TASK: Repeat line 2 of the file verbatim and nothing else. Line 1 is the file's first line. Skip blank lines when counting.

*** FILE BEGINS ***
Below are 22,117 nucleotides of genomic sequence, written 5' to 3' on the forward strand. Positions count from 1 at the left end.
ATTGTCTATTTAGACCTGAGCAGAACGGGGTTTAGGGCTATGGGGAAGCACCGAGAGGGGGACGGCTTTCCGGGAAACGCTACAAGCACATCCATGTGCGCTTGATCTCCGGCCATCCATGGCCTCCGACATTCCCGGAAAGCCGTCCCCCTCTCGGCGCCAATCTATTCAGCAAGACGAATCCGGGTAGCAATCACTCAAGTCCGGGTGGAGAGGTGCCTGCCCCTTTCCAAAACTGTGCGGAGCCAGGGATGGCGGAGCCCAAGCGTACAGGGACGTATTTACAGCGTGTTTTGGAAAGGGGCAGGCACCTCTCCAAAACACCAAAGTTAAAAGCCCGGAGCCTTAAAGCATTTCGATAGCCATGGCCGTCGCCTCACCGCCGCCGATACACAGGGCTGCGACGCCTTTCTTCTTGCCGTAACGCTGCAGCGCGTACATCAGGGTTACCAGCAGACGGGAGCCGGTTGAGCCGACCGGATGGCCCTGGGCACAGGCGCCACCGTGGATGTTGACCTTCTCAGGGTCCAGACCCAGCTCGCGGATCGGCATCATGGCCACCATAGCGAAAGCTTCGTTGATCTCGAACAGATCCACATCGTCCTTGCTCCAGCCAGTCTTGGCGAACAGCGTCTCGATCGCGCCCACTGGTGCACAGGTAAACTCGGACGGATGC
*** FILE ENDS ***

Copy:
ATTGTCTATTTAGACCTGAGCAGAACGGGGTTTAGGGCTATGGGGAAGCACCGAGAGGGGGACGGCTTTCCGGGAAACGCTACAAGCACATCCATGTGCGCTTGATCTCCGGCCATCCATGGCCTCCGACATTCCCGGAAAGCCGTCCCCCTCTCGGCGCCAATCTATTCAGCAAGACGAATCCGGGTAGCAATCACTCAAGTCCGGGTGGAGAGGTGCCTGCCCCTTTCCAAAACTGTGCGGAGCCAGGGATGGCGGAGCCCAAGCGTACAGGGACGTATTTACAGCGTGTTTTGGAAAGGGGCAGGCACCTCTCCAAAACACCAAAGTTAAAAGCCCGGAGCCTTAAAGCATTTCGATAGCCATGGCCGTCGCCTCACCGCCGCCGATACACAGGGCTGCGACGCCTTTCTTCTTGCCGTAACGCTGCAGCGCGTACATCAGGGTTACCAGCAGACGGGAGCCGGTTGAGCCGACCGGATGGCCCTGGGCACAGGCGCCACCGTGGATGTTGACCTTCTCAGGGTCCAGACCCAGCTCGCGGATCGGCATCATGGCCACCATAGCGAAAGCTTCGTTGATCTCGAACAGATCCACATCGTCCTTGCTCCAGCCAGTCTTGGCGAACAGCGTCTCGATCGCGCCCACTGGTGCACAGGTAAACTCGGACGGATGC